Trends in Japan > Sci-tech > Regenerative Medicine Moves A Step Closer
Pluripotent Cells Created from Skin Cells
(February 14, 2008)

In a breakthrough that was hailed around the world, a team led by Professor Yamanaka Shinya of the Institute for Frontier Medical Sciences at Kyoto University has successfully developed induced pluripotent stem cells (iPS cells), which have almost the same abilities as embryonic stem cells, from human skin cells. By introducing three or four types of genes, skin cells can be changed into iPS cells, which can, in turn, become other kinds of cells that may be useful in regenerative medicine.


(C)2008 Japan Echo Inc.

Method Avoids Ethical Problems
This achievement was announced on November 20, 2007, in the online version of the American magazine Cell. In December, Professor Yamanaka announced that, improving on existing methods, iPS cells could be produced without using cancer-related genes, and he further announced the successful production of iPS cells from liver and stomach membrane cells. High hopes have been placed on embryonic stem (ES) cells, which can be transformed into various types of cells, as a panacea in the field of regenerative medicine for treatment of such conditions as spinal cord injuries. There has been a problem, however, with the ethics of such research since it involves the use of human embryos. But iPS cells can be produced from a patient's own skin cells, so there is no ethical dilemma - and also no fear of the cells being rejected by the patient's body.

It may be possible to regenerate or restore internal organs using the technology for creating iPS cells. And if such cells can be cultivated outside the body and differentiated to produce cardiac muscle cells or liver cells, for example, they may be useful in drug development and testing the side effects of individualized drug treatments. The potential applications for this technique are wide ranging.


(C)The Institute for Frontier Medical Sciences, Kyoto University

The Japanese government reacted quickly to the announcement, which is said by some to be significant enough to merit consideration for a Nobel Prize. On November 28, at the General Science and Technology Conference, the prime minister indicated his intent to consider ways to support the research. At a press conference on December 18, Minister of Education, Culture, Sports, Science and Technology Tokai Kisaburo asserted the need to establish a center at Kyoto University for the promotion of this research, including clinical studies. The Japan Science and Technology Agency (JST), which has until now been the source of research funding, on December 25 hosted a symposium on the theme "The Future of iPS Cell Research" and resolved to increase funding by several hundred million yen within the current fiscal year to support measures for securing intellectual property rights, acquiring human resources, and other tasks. On December 22, the Ministry of Education, Culture, Sports, Science and Technology announced plans to invest approximately ¥2.2 billion ($20 million at ¥110 to the dollar) in iPS-cell-related research in fiscal 2008 and a total of ¥10 billion over five years. A nationwide system is to be established through the formation of an iPS Cell Research Consortium, which will have a membership of researchers from across Japan, with the research center at Kyoto University serving as the core facility.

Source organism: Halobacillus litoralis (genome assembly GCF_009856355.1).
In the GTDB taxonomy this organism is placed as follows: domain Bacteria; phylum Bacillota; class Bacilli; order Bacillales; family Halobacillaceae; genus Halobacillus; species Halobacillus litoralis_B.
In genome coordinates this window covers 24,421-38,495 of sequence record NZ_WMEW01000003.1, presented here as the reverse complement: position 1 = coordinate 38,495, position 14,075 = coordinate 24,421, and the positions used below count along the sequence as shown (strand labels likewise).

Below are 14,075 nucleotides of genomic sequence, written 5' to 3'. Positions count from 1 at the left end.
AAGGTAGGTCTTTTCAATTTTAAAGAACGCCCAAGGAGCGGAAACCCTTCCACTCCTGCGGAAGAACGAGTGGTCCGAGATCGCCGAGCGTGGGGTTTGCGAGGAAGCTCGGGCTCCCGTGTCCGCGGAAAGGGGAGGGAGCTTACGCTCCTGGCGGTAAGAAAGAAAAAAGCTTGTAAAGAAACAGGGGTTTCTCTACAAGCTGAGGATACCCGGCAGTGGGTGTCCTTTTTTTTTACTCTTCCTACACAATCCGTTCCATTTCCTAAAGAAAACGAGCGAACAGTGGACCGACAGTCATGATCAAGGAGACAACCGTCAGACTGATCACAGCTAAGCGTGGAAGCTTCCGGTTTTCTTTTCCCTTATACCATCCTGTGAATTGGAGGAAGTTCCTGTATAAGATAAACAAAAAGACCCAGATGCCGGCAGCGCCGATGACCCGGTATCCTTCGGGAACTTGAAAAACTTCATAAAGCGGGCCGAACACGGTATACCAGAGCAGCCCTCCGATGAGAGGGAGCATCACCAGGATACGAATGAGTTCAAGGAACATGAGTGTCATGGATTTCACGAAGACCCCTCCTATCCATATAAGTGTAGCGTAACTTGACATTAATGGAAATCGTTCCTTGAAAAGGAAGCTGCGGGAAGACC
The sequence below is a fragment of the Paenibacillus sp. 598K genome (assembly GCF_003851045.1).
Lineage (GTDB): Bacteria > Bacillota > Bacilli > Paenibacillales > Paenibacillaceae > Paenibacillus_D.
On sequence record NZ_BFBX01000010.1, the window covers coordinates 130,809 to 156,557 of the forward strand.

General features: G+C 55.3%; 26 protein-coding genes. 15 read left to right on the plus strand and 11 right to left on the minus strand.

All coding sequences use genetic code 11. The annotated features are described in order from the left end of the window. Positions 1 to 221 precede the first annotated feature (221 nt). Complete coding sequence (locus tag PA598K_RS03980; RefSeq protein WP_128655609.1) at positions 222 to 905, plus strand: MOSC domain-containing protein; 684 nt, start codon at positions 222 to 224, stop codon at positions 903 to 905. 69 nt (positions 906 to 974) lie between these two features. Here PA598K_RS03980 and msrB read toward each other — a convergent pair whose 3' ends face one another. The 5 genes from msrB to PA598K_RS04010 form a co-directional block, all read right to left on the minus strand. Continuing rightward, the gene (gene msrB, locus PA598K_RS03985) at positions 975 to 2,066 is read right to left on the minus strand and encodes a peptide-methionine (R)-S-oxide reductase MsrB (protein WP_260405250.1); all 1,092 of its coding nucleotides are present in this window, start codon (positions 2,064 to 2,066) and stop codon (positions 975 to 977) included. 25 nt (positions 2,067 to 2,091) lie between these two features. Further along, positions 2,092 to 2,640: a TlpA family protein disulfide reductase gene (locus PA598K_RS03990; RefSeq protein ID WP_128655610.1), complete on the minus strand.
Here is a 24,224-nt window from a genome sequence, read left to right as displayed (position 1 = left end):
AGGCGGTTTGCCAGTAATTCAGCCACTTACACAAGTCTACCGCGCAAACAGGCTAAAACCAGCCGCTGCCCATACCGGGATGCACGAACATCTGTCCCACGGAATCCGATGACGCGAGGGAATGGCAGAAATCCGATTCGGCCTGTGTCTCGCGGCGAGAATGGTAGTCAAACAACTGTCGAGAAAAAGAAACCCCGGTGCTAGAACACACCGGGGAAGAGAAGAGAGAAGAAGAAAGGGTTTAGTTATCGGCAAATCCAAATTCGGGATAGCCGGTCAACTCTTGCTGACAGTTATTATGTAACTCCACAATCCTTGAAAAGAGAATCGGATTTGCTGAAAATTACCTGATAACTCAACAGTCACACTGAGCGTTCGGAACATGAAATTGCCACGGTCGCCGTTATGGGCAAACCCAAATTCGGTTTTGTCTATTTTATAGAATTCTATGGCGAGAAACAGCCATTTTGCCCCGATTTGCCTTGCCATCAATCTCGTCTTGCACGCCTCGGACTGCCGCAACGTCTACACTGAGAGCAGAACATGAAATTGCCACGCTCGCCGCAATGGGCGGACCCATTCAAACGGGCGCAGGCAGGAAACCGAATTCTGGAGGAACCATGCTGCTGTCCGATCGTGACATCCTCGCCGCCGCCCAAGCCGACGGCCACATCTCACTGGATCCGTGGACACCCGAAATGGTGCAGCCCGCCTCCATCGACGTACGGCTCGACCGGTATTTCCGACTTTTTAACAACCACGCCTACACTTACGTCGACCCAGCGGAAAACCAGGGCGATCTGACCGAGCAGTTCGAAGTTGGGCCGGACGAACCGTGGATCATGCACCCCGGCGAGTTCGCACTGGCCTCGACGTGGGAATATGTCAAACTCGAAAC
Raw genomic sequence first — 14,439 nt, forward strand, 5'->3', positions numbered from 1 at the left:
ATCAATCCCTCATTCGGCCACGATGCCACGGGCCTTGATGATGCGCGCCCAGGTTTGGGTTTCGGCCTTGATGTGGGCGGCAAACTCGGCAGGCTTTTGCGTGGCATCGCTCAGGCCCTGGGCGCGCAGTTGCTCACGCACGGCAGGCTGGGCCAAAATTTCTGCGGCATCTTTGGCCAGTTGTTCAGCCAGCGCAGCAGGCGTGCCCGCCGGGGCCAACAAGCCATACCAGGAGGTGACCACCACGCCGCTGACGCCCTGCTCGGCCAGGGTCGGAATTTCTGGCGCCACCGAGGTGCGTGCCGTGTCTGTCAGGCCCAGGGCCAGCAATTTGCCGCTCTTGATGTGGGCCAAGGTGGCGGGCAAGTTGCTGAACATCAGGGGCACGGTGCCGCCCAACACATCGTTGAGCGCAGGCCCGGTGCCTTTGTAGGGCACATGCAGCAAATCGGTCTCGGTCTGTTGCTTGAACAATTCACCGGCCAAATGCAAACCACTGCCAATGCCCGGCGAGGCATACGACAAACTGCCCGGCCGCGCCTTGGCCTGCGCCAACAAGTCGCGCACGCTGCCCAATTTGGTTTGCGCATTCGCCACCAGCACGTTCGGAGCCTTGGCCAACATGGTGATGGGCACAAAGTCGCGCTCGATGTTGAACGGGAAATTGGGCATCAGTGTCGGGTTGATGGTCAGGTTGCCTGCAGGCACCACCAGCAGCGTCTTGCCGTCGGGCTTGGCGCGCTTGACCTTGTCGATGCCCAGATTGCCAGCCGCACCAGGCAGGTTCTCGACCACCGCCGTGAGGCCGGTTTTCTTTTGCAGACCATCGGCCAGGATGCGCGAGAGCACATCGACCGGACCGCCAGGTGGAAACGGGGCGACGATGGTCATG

The announcement by Professor Yamanaka's team coincided with a similar one by a team from the University of Wisconsin in the United States. And a team from the Massachusetts Institute of Technology announced in the December 7 issue of Science magazine that they had succeeded in improving symptoms of anemia in mice using hematopoietic stem cells created outside the body from iPS cells. A number of other research institutes are also undertaking research using iPS cells.

There is growing momentum in various countries behind this research. The ultimate goal of all those involved is for the research results to be applied to improve the lives of patients.

Page Top

Copyright (C)2008 Web Japan. Edited by Japan Echo Inc. based on domestic Japanese news sources. Articles presented here are offered for reference purposes and do not necessarily represent the policy or views of the Japanese Government.